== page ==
In Flanders Field, Hasfield Church - - 1551910

McCrae's poem on the wall of Hasfield Church, Gloucestershire, UK. Courtesy

"In Flanders Fields" is a notable poem written during World War I by Canadian poet and physician John McCrae. It has been called "the most popular poem" produced during that period.[1]

In Flanders Fields Edit

In Flanders fields and other poems, handwritten

A handwritten, autographed copy of the poem from McCrae's book. Courtesy Wikimedia Commons.

The beginning chapter of In Flanders Fields, and other poems (a posthumous 1919 collection of McCrae's poems) gives the text of the poem as follows:

In Flanders Fields

In Flanders fields the poppies blow
    Between the crosses, row on row,
 That mark our place; and in the sky
 The larks, still bravely singing, fly
Scarce heard amid the guns below.

We are the Dead. Short days ago
We lived, felt dawn, saw sunset glow,
 Loved and were loved, and now we lie,
       In Flanders fields.

Take up our quarrel with the foe:
To you from failing hands we throw
 The torch; be yours to hold it high.
 If ye break faith with us who die
We shall not sleep, though poppies grow
       In Flanders fields.

An autographed copy of the poem (reproduced at the start of this same book) uses 'grow' (instead of 'blow') in the opening line. The book includes a note seeking to explain the discrepancy by saying: "This was probably written from memory".

History Edit

The Story Behind John McCrae’s “In Flanders Fields” poem

The Story Behind John McCrae’s “In Flanders Fields” poem

McCrae]] is popularly believed to have written the poem on May 3, 1915), after witnessing the death of his friend, Lieutenant Alexis Helmer, 22 years old, the day before. The poem was originally published on 8 December 1915 in the London-based magazine Punch.

Though various legends have developed as to the inspiration for the poem, the most commonly held belief is that McCrae wrote "In Flanders Fields" on 3 May 1915, the day after presiding over the funeral and burial of Helmer, who had been killed during the 2nd Battle of Ypres. The poem was written as McCrae sat upon the back of a medical field ambulance near an advance dressing post at Essex Farm, just north of Ypres. The poppy, which was a central feature of the poem, grew in great numbers in the spoiled earth of the battlefields and cemeteries of Flanders.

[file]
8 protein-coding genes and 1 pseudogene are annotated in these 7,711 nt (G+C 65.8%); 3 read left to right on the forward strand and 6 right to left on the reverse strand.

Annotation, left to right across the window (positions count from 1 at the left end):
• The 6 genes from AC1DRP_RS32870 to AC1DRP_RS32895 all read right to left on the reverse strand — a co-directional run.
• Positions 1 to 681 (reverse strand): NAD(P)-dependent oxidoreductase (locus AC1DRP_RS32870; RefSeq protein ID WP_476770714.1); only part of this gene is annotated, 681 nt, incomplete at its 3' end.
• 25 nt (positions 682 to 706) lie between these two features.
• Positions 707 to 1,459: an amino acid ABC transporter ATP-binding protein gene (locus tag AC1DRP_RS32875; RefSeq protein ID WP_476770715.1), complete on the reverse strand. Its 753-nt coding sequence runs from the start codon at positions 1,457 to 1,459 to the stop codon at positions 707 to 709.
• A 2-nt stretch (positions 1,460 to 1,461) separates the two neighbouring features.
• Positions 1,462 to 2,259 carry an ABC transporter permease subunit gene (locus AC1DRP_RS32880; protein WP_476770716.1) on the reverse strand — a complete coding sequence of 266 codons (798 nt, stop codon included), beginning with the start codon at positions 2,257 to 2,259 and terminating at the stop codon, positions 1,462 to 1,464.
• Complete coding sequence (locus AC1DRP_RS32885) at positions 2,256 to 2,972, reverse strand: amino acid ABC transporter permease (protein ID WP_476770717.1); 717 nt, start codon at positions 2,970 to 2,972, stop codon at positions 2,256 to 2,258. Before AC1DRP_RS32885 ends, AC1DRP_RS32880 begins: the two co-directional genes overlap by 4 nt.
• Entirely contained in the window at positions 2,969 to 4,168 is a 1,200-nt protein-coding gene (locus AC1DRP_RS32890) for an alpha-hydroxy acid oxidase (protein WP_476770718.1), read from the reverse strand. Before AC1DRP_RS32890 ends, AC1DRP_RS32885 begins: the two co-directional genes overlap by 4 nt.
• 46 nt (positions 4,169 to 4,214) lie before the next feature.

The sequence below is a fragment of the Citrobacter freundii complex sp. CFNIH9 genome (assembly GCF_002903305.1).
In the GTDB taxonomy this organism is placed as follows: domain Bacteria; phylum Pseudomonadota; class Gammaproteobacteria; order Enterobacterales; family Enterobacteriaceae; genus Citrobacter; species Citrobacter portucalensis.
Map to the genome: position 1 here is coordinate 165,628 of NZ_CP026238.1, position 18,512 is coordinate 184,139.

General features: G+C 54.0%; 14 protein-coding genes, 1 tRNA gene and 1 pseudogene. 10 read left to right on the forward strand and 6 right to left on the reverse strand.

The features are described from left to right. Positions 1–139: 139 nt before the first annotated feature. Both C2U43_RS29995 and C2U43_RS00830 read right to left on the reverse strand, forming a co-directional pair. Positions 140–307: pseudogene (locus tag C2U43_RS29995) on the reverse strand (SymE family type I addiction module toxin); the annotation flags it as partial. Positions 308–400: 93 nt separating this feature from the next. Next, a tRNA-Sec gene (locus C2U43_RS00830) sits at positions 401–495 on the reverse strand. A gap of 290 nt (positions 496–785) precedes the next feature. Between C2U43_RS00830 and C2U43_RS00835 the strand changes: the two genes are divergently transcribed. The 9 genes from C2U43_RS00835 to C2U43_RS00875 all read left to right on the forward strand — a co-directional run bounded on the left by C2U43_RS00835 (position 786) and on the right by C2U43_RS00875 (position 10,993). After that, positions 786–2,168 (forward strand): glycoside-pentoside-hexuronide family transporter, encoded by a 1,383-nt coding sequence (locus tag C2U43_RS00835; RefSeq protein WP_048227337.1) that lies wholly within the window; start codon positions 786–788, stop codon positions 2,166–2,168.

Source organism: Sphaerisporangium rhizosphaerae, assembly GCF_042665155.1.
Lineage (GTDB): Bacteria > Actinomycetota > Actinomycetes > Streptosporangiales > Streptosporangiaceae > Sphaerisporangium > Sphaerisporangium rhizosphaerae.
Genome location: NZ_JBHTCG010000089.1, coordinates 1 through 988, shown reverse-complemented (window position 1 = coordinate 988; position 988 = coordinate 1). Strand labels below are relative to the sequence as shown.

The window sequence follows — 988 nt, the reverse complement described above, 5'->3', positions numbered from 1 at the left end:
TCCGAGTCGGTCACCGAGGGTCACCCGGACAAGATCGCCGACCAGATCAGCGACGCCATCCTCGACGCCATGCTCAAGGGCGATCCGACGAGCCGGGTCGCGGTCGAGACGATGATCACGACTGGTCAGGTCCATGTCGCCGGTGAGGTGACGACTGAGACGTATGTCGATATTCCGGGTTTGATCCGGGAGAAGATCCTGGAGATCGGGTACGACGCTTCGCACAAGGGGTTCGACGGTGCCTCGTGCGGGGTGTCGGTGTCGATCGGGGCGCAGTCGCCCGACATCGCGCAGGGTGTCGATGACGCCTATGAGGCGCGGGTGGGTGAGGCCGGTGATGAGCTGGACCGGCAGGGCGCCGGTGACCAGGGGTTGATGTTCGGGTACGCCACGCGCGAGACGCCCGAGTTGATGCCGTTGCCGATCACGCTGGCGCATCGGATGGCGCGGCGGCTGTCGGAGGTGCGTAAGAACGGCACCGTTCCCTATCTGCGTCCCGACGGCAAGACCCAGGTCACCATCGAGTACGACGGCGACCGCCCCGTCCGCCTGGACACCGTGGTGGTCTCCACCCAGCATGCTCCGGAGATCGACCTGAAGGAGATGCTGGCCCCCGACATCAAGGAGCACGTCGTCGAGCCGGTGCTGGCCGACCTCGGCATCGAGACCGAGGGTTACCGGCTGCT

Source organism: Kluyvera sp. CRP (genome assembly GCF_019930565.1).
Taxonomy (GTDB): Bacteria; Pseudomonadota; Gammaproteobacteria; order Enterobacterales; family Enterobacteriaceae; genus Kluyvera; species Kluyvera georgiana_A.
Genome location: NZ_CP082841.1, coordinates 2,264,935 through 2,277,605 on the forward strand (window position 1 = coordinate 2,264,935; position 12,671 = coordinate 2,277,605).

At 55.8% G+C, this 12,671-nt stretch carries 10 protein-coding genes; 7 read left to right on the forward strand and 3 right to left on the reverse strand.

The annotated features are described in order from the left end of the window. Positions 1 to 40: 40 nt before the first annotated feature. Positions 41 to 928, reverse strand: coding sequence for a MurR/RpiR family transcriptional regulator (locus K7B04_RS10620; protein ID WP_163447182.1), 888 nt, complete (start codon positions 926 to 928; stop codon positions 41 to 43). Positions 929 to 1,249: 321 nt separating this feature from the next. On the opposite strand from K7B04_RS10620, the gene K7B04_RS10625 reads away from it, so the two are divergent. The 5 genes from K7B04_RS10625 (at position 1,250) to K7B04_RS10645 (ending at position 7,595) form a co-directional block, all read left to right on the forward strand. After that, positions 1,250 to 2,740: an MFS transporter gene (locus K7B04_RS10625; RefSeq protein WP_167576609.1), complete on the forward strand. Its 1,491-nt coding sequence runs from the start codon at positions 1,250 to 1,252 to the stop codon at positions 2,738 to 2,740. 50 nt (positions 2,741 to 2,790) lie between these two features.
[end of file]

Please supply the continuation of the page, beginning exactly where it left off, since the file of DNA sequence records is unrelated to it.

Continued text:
The poppies referred to in the poem grew in profusion in Flanders in the disturbed earth of the battlefields and cemeteries where war casualties were buried[2] and thus became a symbol of Remembrance Day (see Remembrance poppy).

"In Flanders Fields" was written after McCrae witnessed the death, and presided over the funeral, of a friend, Lt. Alexis Helmer.[3] By some accounts it was written in his notebook,[4] and later rejected by McCrae. Ripped out of his notebook, it was rescued by a fellow officer, Francis Alexander Scrimger, and later published in Punch magazine. However, this story is rejected by the editor at the time:

A legend has already grown up around the publication of "In Flanders Fields" in Punch. The truth is, 'that the poem was offered in the usual way and accepted; that is all.' The usual way of offering a piece to an editor is to put it in an envelope with a postage stamp outside to carry it there, and a stamp inside to carry it back. Nothing else helps.[5]


The poem is written in the form of a rondeau.

"Grow" vs. "Blow"Edit

The use of "grow" in the opening line appears in a handwritten and autographed copy for the 1919 edition of McCrae's poems; the editor, Andrew Macphail, notes in the caption, "This was probably written from memory as 'grow' is used in place of 'blow' in the first line." [5] However, a tracing of a holograph copy on the letterhead of Captain Gilbert Tyndale-Lea M.C. (now held by the Imperial War Museum) indicates that the original dates from 29 April 1915 and that it was given to the captain by the poet on that date. This clearly shows "grow" in the opening line and would change the publicly-held belief as to its date of composition and original opening line.[6] This was certainly changed by the time he submitted it to Punch for publication in December of that year.

After the poem's widespread publication, though, McCrae was quoted as wishing that "they would get to printing 'In F.F.' correctly: it never is nowadays."[7] The truth of whether McCrae originally wrote 'grow' or 'blow' in the opening line might never clearly be established.

Recognition Edit


The verses swiftly became popular, used in countless fund-raising campaigns and frequently translated (a Latin version begins In agro belgico...). "In Flanders Fields" was also extensively printed in the United States, which was contemplating joining the war, alongside a 'reply' by R.W. Lillard, ("...Fear not that you have died for naught, / The torch ye threw to us we caught...").